• Darker Than You Think by Jack Williamson – Journalist Will Barbee is set to cover the return of a scientific expedition to Mongolia. Led by Barbee’s former mentor Dr. Mondrick, the expedition has indicated that they’ve made a discovery that will “change everything”. But before Mondrick can explain, he suddenly drops dead of a heart attack. All appearances point to a natural death, but Barbee suspects his new colleague, the exotic and strangely alluring redhead April Bell may have something to do with it. As Barbee starts to dig into the story, he learns of witches and werewolves and even gets taken in by some dreams that feel all too realistic. The mysteries eventually resolve into a question: Who is the Child of the Night? Barbee may not want to know the answer. Old school fantasy with a science fictional bent, attempting to put some rigor and explanation around what makes witches and werewolves tick, touching on probability, quantum theory, genetic engineering, and selective breeding. It gets a bit repetitive and Barbee seems a bit dense and unwilling to confront the obvious explanation for the strange events happening in the story, but it’s entertaining enough and I like the SFnal explanations, even if they feel a bit old-fashioned at this point. It’s perhaps not as spooky as most stories hitting these topics (and maybe the SF explanations undercut that aspect of the story), but it’s suitably mysterious and the ending is pretty great.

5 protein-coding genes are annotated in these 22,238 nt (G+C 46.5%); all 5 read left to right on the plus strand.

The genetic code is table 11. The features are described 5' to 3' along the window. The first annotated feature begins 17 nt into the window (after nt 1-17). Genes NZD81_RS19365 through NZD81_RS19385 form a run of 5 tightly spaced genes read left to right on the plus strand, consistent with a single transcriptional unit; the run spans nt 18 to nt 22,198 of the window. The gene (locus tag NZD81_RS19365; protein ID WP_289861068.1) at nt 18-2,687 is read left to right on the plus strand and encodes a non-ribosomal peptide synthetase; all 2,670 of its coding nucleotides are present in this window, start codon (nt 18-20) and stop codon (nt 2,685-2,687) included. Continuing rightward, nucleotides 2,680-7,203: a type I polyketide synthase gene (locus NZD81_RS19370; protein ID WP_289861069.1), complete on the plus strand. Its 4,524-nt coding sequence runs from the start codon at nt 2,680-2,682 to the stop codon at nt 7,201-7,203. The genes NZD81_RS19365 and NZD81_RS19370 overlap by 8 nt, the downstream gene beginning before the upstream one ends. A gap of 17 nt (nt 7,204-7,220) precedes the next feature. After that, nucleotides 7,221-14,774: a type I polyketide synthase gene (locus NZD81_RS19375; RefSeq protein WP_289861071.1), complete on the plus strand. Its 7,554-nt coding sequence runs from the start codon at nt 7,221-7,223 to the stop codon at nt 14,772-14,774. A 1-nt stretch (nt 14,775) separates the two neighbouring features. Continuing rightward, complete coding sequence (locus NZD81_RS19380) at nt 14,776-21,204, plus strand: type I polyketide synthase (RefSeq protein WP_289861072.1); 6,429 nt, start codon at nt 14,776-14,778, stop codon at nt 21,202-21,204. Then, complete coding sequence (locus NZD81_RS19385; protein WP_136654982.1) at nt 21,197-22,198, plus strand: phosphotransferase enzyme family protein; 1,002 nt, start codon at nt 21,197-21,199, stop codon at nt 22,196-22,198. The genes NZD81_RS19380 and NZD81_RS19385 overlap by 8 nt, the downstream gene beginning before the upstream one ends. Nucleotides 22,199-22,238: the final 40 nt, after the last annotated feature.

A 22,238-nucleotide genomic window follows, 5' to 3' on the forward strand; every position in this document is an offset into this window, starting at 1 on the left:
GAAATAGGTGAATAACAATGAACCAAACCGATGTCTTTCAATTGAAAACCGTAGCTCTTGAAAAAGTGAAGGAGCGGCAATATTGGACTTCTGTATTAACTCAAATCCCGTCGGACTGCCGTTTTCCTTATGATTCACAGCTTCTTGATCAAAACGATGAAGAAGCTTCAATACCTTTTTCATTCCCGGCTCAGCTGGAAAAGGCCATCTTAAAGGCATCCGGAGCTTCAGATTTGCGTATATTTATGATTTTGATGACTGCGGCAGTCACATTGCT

• Gil’s All Fright Diner by A. Lee Martinez – Duke and Earl are just passing through town in their pickup when they stop at a diner… which gets attacked by zombies. The diner’s owner offers to pay them to resolve the little zombie problem she’s been having, which makes sense because Duke is a werewolf and Earl is a vampire. So they set about learning who is summoning these zombies and to what end. Along the way, Earl falls in love with a ghost that’s haunting the local graveyard. Short and sweet, this is a fun little horror comedy that sorta mashes up Joe Lansdale’s Hap and Leonard stories with traditional supernatural tales and a dash of Lovecraftian terror. I wouldn’t say that it has a particularly high joke density, but its funny when it wants to be, gory and creepy when it needs it, and it’s all packaged together well.